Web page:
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4028 Treatment Complications of Venous Thromboembolism in Patients with Central Nervous System Tumors

Program: Oral and Poster Abstracts
Session: 332. Thrombosis and Anticoagulation: Clinical and Epidemiological: Poster III
Hematology Disease Topics & Pathways:
Bleeding and Clotting, Research, Clinical Research, thromboembolism, Diseases, real-world evidence, Adverse Events
Monday, December 11, 2023, 6:00 PM-8:00 PM

Andrew M. Peseski, DO1, Thomas L. Ortel, MD, PhD2, Gloria Broadwater, MS3*, Claire Bradbury, MS3* and Margaret O. Johnson, MD, MPH4*

1Hematology/Oncology Fellowship, Department of Medicine, Duke University Medical Center, Durham, NC
2Division of Hematology, Department of Medicine, and Department of Pathology, Duke University, Durham, NC
3Biostatistics Shared Resource, Duke Cancer Institute, Durham, NC
4Department of Neurosurgery, Duke University Medical Center, Durham, NC

Introduction: In the last decade, landmark studies have been conducted in patients with cancer-associated venous thromboembolism (CA-VTE), helping to guide treatment decisions of anticoagulant therapy. Although these trials outlined new treatment opportunities, they either completely excluded or included only a small number of patients with primary brain tumors or central nervous system (CNS) metastasis. Additionally, there are very limited data on complication rates of anticoagulants in patients with spinal metastasis. Consequently, there is an ongoing knowledge gap for safe and effective anticoagulation options for patients with acute VTE in this high-risk patient population.

Methods: We conducted a single institution IRB-approved retrospective study evaluating the rates of hemorrhage and recurrent thromboses in patients with CA-VTE and a diagnosis of a primary brain tumor or brain and/or spinal metastases. Our investigation was conducted at The Preston Robert Tisch Brain Tumor Center and the Center for Brain and Spine Metastasis at Duke between 2017 and 2021. The cohort was built through identifying patients by ICD-10 codes searched within the electronic medical records. Inclusion criteria consisted of patients ≥ 18 years of age, a history of confirmed primary brain tumor or brain and/or spinal metastases prior to VTE, treatment with anticoagulation or an inferior vena cava (IVC) filter, and followed up at least once since starting treatment beyond 1 month of VTE diagnosis. We compared complication event rates and the anticoagulant selected for treatment. Data obtained included patient demographic information, medical and social histories, cancer-related history, VTE history and treatment, recurrent thrombotic and hemorrhagic events, and patient mortality.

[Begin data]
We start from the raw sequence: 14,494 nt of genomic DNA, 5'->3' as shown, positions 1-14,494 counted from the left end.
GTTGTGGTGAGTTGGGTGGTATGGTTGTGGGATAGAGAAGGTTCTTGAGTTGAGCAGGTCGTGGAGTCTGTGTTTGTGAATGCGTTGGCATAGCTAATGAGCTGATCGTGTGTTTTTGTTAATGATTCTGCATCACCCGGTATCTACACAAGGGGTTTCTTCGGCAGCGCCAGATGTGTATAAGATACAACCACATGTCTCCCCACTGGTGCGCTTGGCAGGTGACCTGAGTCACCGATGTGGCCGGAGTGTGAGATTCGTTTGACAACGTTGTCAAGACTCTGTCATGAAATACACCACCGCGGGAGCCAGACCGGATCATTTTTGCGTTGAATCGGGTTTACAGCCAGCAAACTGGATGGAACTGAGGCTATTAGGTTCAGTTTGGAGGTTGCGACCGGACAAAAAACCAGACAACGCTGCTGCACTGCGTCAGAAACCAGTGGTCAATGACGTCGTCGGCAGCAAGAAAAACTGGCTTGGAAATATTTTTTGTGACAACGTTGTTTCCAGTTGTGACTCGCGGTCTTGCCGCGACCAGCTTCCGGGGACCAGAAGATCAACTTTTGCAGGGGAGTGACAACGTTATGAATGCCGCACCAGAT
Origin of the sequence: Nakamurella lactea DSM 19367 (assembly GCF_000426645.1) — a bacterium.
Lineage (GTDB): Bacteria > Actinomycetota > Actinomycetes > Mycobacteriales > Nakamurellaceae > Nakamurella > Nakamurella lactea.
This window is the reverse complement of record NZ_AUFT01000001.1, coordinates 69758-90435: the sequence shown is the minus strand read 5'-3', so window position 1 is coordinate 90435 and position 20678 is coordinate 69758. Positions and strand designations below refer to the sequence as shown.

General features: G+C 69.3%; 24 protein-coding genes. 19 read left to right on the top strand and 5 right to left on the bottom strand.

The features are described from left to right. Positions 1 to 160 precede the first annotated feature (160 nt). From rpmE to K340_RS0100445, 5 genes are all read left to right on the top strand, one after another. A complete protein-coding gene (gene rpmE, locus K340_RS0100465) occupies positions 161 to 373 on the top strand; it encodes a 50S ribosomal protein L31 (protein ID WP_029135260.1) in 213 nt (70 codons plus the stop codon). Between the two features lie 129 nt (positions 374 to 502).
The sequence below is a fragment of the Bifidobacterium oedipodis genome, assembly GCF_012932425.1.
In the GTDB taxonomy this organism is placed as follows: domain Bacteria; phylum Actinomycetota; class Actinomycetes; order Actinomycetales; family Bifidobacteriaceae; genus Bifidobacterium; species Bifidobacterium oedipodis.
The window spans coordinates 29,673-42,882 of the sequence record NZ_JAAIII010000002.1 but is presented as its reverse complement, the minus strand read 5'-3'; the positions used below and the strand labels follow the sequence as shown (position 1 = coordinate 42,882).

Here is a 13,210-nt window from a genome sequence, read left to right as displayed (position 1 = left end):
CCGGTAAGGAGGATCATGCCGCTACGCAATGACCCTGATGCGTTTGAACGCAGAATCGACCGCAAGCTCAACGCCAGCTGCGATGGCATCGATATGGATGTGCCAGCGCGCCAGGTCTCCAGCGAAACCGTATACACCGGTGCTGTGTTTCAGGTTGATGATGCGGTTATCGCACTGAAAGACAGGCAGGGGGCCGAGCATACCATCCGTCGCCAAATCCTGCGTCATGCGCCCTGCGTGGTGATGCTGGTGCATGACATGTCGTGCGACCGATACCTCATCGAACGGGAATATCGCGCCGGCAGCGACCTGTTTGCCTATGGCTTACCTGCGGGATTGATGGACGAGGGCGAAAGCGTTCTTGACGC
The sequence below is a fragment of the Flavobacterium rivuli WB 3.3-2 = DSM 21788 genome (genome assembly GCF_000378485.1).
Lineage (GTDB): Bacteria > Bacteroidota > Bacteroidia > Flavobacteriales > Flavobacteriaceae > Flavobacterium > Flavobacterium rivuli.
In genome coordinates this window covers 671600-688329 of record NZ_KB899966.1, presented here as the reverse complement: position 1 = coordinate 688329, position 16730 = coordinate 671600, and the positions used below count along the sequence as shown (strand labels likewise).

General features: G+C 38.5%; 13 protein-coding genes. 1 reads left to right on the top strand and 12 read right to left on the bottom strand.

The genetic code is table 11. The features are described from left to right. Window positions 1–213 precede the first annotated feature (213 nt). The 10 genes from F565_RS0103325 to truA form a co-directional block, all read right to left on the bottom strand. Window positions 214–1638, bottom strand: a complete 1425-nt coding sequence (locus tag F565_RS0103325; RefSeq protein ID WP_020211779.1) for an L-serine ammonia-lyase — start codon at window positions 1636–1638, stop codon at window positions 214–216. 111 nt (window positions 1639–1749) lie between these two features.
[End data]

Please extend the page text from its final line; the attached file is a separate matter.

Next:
Results: We identified 3584 total patients during the study timeframe. Eight hundred and twenty-five patients were included and 2759 were excluded for not meeting our inclusion criteria. Of the 825 included patients, 766 were treated with either apixaban (348/766; 45%), rivaroxaban (178/766; 23%), or enoxaparin (240/766; 31%) for their initial CA-VTE (Table 1). The other 59 patients were treated with another anticoagulant or received an IVC filter without anticoagulation. The median age for our cohort of 766 patients was 61.0 (20.0 – 87.0). There was no significant statistical association between relevant past medical histories of obesity or hypertension among the 3 anticoagulant groups. There was no significant statistical association between the 3 anticoagulant cohorts and primary brain tumors, or brain and/or spinal metastases (p= 0.06). Although it trended towards significance, there was no statistically significant difference in the proportion of patients receiving anti-VEGF inhibitors at time of initial VTE among the 3 anticoagulant cohorts (p = 0.052). When looking at our primary outcomes of recurrent thrombosis, major hemorrhage, or clinically relevant non-major bleeding, 171 individual patients experienced a total of 188 unique events that occurred during treatment with apixaban, rivaroxaban, or enoxaparin (Table 2). Of the 171 unique patients, enoxaparin use was the most common (80/171; 47%), followed by apixaban (61/171; 36%), rivaroxaban (28/171; 16%), and a small percentage (2/171; 1%) were treated with a combination of apixaban, rivaroxaban, or enoxaparin during their unique event. When excluding the 2 patients with multiple anticoagulant treatments, there was no statistical difference among anticoagulant rates and any event of recurrent thrombosis, major hemorrhage, clinically relevant non-major bleeding, or any multiple events (p = 0.07).

Conclusions: We present the largest unique data set comparing anticoagulant use in a known high-risk patient population of primary brain tumors, brain and/or spinal metastases. Our data demonstrate up to 22% of patients with CA-VTE and primary brain tumors, brain and/or spinal metastases have a subsequent hemorrhagic or recurrent thrombotic complication during treatment with apixaban, rivaroxaban, or enoxaparin for their initial event. However, our data did not demonstrate a statistically significant difference in complication rates between these 3 anticoagulants. These findings indicate a need for future large-scale prospective investigations to determine optimal treatment in this high-risk patient population.

Disclosures: Ortel: UpToDate: Honoraria; Siemens: Research Funding; Stago: Research Funding; Sanofi: Consultancy, Research Funding; CDC: Research Funding; NIH: Research Funding; Instrumentation Laboratory: Consultancy, Research Funding; Takeda: Research Funding.

*signifies non-member of ASH